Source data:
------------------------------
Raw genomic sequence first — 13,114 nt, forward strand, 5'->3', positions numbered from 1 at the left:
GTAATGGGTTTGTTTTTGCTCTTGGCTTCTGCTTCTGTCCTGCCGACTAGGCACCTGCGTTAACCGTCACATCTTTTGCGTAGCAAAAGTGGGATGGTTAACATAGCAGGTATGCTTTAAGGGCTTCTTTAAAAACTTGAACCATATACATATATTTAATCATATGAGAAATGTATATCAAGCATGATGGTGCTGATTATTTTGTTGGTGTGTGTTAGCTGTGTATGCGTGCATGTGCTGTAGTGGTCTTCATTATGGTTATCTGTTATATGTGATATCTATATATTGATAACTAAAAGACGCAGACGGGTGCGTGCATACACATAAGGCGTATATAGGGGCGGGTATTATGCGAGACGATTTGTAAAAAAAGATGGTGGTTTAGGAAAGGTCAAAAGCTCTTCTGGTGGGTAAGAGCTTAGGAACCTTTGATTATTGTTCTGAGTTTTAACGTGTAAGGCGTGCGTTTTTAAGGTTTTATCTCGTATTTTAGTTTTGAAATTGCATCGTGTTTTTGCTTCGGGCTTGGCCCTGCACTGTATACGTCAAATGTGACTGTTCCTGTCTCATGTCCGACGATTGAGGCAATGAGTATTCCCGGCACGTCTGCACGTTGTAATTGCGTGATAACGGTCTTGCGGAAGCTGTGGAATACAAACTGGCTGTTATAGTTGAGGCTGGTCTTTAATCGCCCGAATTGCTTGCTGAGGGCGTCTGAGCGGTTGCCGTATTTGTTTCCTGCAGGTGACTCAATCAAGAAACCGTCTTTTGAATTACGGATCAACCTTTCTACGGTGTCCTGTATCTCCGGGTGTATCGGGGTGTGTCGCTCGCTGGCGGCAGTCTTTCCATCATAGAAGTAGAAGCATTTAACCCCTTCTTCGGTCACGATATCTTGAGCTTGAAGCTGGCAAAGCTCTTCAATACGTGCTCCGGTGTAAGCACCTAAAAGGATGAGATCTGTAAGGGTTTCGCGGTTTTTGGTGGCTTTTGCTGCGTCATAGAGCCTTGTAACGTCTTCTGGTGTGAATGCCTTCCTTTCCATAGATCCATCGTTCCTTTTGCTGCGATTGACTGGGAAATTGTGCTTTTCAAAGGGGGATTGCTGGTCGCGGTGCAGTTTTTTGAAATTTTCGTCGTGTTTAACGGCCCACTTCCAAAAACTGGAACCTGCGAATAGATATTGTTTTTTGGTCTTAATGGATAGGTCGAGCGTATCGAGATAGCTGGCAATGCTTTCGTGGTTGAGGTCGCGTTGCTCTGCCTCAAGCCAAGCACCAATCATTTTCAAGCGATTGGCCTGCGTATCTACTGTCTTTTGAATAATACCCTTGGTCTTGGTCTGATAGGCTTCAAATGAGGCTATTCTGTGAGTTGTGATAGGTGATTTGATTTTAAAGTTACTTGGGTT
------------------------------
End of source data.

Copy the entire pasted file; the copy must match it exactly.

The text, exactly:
Raw genomic sequence first — 13,114 nt, forward strand, 5'->3', positions numbered from 1 at the left:
GTAATGGGTTTGTTTTTGCTCTTGGCTTCTGCTTCTGTCCTGCCGACTAGGCACCTGCGTTAACCGTCACATCTTTTGCGTAGCAAAAGTGGGATGGTTAACATAGCAGGTATGCTTTAAGGGCTTCTTTAAAAACTTGAACCATATACATATATTTAATCATATGAGAAATGTATATCAAGCATGATGGTGCTGATTATTTTGTTGGTGTGTGTTAGCTGTGTATGCGTGCATGTGCTGTAGTGGTCTTCATTATGGTTATCTGTTATATGTGATATCTATATATTGATAACTAAAAGACGCAGACGGGTGCGTGCATACACATAAGGCGTATATAGGGGCGGGTATTATGCGAGACGATTTGTAAAAAAAGATGGTGGTTTAGGAAAGGTCAAAAGCTCTTCTGGTGGGTAAGAGCTTAGGAACCTTTGATTATTGTTCTGAGTTTTAACGTGTAAGGCGTGCGTTTTTAAGGTTTTATCTCGTATTTTAGTTTTGAAATTGCATCGTGTTTTTGCTTCGGGCTTGGCCCTGCACTGTATACGTCAAATGTGACTGTTCCTGTCTCATGTCCGACGATTGAGGCAATGAGTATTCCCGGCACGTCTGCACGTTGTAATTGCGTGATAACGGTCTTGCGGAAGCTGTGGAATACAAACTGGCTGTTATAGTTGAGGCTGGTCTTTAATCGCCCGAATTGCTTGCTGAGGGCGTCTGAGCGGTTGCCGTATTTGTTTCCTGCAGGTGACTCAATCAAGAAACCGTCTTTTGAATTACGGATCAACCTTTCTACGGTGTCCTGTATCTCCGGGTGTATCGGGGTGTGTCGCTCGCTGGCGGCAGTCTTTCCATCATAGAAGTAGAAGCATTTAACCCCTTCTTCGGTCACGATATCTTGAGCTTGAAGCTGGCAAAGCTCTTCAATACGTGCTCCGGTGTAAGCACCTAAAAGGATGAGATCTGTAAGGGTTTCGCGGTTTTTGGTGGCTTTTGCTGCGTCATAGAGCCTTGTAACGTCTTCTGGTGTGAATGCCTTCCTTTCCATAGATCCATCGTTCCTTTTGCTGCGATTGACTGGGAAATTGTGCTTTTCAAAGGGGGATTGCTGGTCGCGGTGCAGTTTTTTGAAATTTTCGTCGTGTTTAACGGCCCACTTCCAAAAACTGGAACCTGCGAATAGATATTGTTTTTTGGTCTTAATGGATAGGTCGAGCGTATCGAGATAGCTGGCAATGCTTTCGTGGTTGAGGTCGCGTTGCTCTGCCTCAAGCCAAGCACCAATCATTTTCAAGCGATTGGCCTGCGTATCTACTGTCTTTTGAATAATACCCTTGGTCTTGGTCTGATAGGCTTCAAATGAGGCTATTCTGTGAGTTGTGATAGGTGATTTGATTTTAAAGTTACTTGGGTT